There’s many. On our Labyrinth Locator – we should probably mention that; there is a labyrinth locator. Just Google labyrinth locator, or I would hope have you go to the Veriditas website and go to the Labyrinth Locator through that, because there is so much on that website about labyrinths. There are about 6,000 labyrinths listed on that and we’re in 88 countries now, 88 countries have labyrinths.

Paula:  I will link up to the World Labyrinth Locator. That would be something that if somebody is listening and thinking, “I have to check this out. I thought labyrinths were a maze. Now I really want to go walk one,” go check that out and maybe look ahead to make sure that they’re still open, because of course there are social distancing concerns. But yes, I think the best way to try it is to just go walk one without any expectations of what it might mean and just feel it for yourself. It’s funny that I said feel it, but experience it for yourself.

Lauren:  That’s the hard part, not having any expectations. That’s why on the Veriditas website there is a lot of information, including basic instructions. It doesn’t take a lot; you just follow the path. A lot of outdoor labyrinths are not crowded with people, so you can turn up there and check it out in light of social distancing. It’s really physical distancing, in light of allowing enough space so we’re not passing something contagious.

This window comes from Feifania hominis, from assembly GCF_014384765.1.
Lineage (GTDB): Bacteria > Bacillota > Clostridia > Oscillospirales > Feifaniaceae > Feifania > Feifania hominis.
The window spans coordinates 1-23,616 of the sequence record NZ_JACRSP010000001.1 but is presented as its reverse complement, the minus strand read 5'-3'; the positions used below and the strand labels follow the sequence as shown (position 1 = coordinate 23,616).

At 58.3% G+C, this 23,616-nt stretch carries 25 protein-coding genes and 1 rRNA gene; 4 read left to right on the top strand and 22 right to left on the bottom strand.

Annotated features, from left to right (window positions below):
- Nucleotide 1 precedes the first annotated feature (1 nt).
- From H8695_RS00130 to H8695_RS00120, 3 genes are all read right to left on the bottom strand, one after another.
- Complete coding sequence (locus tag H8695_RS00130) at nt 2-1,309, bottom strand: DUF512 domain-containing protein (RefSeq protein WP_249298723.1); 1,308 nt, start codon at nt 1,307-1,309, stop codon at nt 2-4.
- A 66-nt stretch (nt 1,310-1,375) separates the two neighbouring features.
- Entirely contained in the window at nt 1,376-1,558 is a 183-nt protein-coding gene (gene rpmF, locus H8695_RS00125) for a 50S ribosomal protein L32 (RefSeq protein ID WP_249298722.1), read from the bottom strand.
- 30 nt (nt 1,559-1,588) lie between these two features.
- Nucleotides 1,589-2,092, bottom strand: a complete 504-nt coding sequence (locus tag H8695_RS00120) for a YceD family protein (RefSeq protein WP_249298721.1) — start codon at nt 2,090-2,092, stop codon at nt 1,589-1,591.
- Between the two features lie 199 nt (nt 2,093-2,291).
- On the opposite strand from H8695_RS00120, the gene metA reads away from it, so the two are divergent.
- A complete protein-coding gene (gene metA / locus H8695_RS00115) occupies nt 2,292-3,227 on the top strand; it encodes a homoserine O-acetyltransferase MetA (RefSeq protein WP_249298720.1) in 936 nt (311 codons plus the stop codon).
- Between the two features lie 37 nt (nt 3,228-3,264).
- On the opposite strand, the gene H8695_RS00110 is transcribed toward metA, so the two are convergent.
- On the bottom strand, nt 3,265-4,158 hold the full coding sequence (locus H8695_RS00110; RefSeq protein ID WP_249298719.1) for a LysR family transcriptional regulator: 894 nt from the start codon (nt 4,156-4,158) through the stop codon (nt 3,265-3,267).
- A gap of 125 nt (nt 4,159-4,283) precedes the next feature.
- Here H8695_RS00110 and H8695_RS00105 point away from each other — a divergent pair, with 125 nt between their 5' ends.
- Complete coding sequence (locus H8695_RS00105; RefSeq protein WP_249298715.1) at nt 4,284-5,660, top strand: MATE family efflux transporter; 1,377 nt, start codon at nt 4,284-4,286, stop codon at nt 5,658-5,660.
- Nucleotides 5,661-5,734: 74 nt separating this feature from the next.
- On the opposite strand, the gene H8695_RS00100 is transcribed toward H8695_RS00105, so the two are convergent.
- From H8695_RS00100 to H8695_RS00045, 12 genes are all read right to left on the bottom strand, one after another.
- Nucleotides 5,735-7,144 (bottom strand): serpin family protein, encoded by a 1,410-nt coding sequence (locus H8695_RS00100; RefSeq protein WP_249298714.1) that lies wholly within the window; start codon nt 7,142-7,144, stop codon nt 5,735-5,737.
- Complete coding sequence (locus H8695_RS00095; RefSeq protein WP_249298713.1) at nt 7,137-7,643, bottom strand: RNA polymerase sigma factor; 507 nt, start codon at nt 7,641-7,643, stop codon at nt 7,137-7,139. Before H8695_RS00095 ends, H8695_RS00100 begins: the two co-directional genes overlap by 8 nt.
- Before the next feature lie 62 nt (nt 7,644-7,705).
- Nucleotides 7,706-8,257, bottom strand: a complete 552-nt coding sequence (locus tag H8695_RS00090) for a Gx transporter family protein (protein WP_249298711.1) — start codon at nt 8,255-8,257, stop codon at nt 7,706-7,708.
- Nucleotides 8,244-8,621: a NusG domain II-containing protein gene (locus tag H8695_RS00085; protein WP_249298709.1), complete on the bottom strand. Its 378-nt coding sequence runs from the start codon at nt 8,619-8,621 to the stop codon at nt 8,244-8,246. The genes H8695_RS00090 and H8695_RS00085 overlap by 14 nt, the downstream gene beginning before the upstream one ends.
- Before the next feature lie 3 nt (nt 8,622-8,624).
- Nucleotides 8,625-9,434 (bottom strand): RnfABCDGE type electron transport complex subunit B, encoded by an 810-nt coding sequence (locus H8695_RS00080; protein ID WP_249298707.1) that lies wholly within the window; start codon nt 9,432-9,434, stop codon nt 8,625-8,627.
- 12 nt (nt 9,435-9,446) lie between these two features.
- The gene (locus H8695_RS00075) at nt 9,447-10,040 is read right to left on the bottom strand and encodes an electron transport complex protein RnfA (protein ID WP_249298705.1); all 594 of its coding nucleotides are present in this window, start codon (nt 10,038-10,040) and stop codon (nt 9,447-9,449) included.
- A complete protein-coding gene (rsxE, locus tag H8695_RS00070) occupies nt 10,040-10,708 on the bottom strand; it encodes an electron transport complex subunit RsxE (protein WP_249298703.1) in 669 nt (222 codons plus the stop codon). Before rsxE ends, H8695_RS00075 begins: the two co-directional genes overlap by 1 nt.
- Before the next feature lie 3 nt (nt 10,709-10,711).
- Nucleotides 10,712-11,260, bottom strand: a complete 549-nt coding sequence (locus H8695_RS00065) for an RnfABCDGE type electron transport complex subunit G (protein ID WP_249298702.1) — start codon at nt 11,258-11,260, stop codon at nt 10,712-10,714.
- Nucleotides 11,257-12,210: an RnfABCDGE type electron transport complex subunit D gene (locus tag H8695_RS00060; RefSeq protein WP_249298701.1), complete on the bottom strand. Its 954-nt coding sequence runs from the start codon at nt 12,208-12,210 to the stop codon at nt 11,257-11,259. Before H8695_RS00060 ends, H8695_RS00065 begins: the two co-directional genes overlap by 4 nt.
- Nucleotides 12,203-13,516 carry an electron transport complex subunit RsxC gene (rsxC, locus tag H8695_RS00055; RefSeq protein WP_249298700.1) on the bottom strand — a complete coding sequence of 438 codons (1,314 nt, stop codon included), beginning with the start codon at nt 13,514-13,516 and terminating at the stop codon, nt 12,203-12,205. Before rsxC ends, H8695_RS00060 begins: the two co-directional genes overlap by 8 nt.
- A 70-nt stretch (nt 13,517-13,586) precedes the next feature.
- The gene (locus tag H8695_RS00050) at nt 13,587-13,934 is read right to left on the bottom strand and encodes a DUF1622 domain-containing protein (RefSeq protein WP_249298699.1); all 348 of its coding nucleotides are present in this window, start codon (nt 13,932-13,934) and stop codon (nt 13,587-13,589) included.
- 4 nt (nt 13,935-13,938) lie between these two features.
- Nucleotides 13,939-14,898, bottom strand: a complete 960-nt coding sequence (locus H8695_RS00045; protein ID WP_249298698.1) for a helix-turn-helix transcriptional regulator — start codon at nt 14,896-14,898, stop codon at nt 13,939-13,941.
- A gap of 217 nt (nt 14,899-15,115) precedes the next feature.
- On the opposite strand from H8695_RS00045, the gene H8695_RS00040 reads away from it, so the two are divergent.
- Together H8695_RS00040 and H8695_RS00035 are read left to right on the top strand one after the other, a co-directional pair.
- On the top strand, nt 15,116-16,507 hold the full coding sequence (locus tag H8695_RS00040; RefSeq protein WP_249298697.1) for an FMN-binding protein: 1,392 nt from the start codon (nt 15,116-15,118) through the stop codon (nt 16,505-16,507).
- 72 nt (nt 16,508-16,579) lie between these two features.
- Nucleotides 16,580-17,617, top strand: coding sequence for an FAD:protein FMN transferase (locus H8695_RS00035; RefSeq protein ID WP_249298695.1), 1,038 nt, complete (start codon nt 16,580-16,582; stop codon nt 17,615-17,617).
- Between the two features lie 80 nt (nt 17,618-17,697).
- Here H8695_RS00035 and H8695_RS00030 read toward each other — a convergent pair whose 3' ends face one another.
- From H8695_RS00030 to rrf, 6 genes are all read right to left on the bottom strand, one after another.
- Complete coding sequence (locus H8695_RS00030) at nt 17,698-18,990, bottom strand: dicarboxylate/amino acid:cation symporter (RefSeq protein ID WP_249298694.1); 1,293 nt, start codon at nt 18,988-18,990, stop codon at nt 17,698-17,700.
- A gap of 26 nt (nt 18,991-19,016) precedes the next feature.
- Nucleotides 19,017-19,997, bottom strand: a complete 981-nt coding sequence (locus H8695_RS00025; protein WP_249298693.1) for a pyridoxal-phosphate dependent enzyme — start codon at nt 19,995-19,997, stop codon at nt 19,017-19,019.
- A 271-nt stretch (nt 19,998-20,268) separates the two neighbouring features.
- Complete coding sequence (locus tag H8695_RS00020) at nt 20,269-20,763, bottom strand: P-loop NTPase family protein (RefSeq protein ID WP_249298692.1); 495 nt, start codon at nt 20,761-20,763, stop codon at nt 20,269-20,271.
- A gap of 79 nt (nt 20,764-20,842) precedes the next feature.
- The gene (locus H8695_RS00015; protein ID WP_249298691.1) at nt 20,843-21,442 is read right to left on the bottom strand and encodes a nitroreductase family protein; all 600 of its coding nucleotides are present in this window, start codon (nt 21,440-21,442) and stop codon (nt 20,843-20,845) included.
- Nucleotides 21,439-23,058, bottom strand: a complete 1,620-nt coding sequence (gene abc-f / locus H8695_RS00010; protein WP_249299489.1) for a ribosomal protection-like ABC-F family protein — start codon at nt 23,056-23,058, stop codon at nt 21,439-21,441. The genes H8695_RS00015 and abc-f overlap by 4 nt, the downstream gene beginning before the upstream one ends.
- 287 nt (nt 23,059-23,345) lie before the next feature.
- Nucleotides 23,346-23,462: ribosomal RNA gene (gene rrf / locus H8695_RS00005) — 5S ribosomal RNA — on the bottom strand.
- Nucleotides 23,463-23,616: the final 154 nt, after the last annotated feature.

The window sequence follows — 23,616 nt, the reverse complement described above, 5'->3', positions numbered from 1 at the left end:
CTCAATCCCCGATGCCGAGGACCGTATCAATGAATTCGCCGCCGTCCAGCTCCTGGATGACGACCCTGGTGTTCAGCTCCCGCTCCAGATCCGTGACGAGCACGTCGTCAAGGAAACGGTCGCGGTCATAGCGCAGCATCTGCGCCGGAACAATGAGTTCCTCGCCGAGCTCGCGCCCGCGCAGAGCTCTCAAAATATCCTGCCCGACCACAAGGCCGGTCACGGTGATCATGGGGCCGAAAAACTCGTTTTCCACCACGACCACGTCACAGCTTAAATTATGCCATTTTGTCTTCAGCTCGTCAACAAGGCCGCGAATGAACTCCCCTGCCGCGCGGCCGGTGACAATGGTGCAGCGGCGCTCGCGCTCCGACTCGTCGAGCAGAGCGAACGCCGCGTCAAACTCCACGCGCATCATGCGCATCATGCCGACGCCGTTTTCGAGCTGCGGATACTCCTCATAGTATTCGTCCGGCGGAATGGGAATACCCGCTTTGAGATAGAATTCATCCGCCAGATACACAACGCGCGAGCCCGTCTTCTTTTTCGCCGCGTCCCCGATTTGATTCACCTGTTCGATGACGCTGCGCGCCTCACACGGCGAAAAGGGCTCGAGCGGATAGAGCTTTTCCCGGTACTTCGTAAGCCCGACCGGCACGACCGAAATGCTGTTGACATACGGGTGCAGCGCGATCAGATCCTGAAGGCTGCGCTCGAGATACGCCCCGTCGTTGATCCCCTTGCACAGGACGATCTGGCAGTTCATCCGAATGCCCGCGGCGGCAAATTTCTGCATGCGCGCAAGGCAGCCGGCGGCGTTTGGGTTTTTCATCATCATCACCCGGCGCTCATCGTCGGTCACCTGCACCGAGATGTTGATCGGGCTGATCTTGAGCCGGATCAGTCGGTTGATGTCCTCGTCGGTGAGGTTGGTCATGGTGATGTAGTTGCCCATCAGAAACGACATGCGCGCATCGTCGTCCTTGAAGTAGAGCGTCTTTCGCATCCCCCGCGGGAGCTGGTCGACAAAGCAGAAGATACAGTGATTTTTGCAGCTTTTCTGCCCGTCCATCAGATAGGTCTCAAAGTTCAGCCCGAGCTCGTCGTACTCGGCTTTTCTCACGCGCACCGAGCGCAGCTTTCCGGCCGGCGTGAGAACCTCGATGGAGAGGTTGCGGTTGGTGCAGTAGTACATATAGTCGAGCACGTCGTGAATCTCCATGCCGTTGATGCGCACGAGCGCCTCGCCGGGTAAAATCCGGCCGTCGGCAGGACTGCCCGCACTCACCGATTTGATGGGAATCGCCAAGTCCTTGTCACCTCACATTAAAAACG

Paula:  I really do love what you just said about follow the energy. I feel like that’s a thing that we’ve been taught over our programming as humans to ignore. But just in life in general, even not specific to the labyrinth, of following the energy and seeing where it leads you, what’s exciting you, and what’s bringing you joy. This is such a delight to talk about all of this with you.

Lauren:  I think that is the essence of true joy, that you are on a path and you’re following it, and you’re listening to nudges, listening deeply, and then you realize that things start responding. I cannot tell you how many people wrote to me in the beginning when Walking the Sacred Path came out that the book literally fell out, either hit them on the head or fell at their feet. Those were the days when people didn’t know what a Labyrinth was necessarily. Now a fair amount do, but it’s a big world. It’s a very big world, for sure.